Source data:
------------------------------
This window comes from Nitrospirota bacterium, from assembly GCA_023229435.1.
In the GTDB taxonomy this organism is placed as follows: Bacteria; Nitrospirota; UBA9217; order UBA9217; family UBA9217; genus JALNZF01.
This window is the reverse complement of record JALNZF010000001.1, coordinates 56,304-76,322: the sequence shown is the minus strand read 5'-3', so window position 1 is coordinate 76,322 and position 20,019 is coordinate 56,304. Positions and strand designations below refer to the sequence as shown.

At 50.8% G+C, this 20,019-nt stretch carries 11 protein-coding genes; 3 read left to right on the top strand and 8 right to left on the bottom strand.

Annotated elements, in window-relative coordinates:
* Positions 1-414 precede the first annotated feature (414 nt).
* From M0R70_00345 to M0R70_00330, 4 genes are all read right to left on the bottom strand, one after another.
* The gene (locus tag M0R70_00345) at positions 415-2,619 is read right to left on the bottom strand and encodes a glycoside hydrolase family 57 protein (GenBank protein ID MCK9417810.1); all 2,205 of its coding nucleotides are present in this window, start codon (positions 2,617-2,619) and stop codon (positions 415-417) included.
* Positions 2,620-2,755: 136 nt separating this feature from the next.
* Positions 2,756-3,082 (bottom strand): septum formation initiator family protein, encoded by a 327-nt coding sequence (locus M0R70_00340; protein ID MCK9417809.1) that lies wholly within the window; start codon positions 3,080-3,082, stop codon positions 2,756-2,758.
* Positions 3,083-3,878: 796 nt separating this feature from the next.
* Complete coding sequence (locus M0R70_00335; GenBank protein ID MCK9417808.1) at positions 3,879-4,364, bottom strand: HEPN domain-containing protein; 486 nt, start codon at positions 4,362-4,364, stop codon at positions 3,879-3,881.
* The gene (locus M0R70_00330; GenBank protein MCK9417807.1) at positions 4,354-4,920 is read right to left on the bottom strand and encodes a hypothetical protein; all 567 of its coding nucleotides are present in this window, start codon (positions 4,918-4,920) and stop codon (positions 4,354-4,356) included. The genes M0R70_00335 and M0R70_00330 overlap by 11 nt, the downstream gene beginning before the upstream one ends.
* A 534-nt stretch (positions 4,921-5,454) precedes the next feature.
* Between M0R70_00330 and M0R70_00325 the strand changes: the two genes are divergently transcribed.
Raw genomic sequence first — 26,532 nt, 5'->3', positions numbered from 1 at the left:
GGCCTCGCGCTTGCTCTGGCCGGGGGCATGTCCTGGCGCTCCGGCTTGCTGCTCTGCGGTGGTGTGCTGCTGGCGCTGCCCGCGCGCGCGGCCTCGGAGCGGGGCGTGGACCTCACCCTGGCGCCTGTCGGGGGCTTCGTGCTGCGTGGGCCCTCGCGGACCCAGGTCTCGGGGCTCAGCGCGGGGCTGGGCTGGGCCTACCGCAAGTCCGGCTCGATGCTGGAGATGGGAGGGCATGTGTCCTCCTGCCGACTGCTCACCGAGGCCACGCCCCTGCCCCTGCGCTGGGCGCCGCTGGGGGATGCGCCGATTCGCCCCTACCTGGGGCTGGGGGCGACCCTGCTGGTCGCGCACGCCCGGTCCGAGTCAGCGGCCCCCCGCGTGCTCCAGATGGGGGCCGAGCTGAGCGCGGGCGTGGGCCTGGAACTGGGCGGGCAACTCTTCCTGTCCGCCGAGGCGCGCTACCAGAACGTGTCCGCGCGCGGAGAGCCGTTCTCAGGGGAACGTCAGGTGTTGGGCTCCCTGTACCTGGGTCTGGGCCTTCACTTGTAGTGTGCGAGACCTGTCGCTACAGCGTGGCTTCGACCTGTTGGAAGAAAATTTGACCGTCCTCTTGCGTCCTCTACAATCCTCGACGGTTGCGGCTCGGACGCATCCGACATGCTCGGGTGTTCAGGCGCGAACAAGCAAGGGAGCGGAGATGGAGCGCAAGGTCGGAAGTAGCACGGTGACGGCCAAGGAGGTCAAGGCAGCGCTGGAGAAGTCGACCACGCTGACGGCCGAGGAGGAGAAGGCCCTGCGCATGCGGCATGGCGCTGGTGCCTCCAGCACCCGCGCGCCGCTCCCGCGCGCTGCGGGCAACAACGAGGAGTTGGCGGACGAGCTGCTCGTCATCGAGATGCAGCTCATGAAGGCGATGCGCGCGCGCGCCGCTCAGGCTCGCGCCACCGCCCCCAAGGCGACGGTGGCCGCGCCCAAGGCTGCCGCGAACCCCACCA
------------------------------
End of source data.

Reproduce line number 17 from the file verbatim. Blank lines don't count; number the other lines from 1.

GGCCTCGCGCTTGCTCTGGCCGGGGGCATGTCCTGGCGCTCCGGCTTGCTGCTCTGCGGTGGTGTGCTGCTGGCGCTGCCCGCGCGCGCGGCCTCGGAGCGGGGCGTGGACCTCACCCTGGCGCCTGTCGGGGGCTTCGTGCTGCGTGGGCCCTCGCGGACCCAGGTCTCGGGGCTCAGCGCGGGGCTGGGCTGGGCCTACCGCAAGTCCGGCTCGATGCTGGAGATGGGAGGGCATGTGTCCTCCTGCCGACTGCTCACCGAGGCCACGCCCCTGCCCCTGCGCTGGGCGCCGCTGGGGGATGCGCCGATTCGCCCCTACCTGGGGCTGGGGGCGACCCTGCTGGTCGCGCACGCCCGGTCCGAGTCAGCGGCCCCCCGCGTGCTCCAGATGGGGGCCGAGCTGAGCGCGGGCGTGGGCCTGGAACTGGGCGGGCAACTCTTCCTGTCCGCCGAGGCGCGCTACCAGAACGTGTCCGCGCGCGGAGAGCCGTTCTCAGGGGAACGTCAGGTGTTGGGCTCCCTGTACCTGGGTCTGGGCCTTCACTTGTAGTGTGCGAGACCTGTCGCTACAGCGTGGCTTCGACCTGTTGGAAGAAAATTTGACCGTCCTCTTGCGTCCTCTACAATCCTCGACGGTTGCGGCTCGGACGCATCCGACATGCTCGGGTGTTCAGGCGCGAACAAGCAAGGGAGCGGAGATGGAGCGCAAGGTCGGAAGTAGCACGGTGACGGCCAAGGAGGTCAAGGCAGCGCTGGAGAAGTCGACCACGCTGACGGCCGAGGAGGAGAAGGCCCTGCGCATGCGGCATGGCGCTGGTGCCTCCAGCACCCGCGCGCCGCTCCCGCGCGCTGCGGGCAACAACGAGGAGTTGGCGGACGAGCTGCTCGTCATCGAGATGCAGCTCATGAAGGCGATGCGCGCGCGCGCCGCTCAGGCTCGCGCCACCGCCCCCAAGGCGACGGTGGCCGCGCCCAAGGCTGCCGCGAACCCCACCA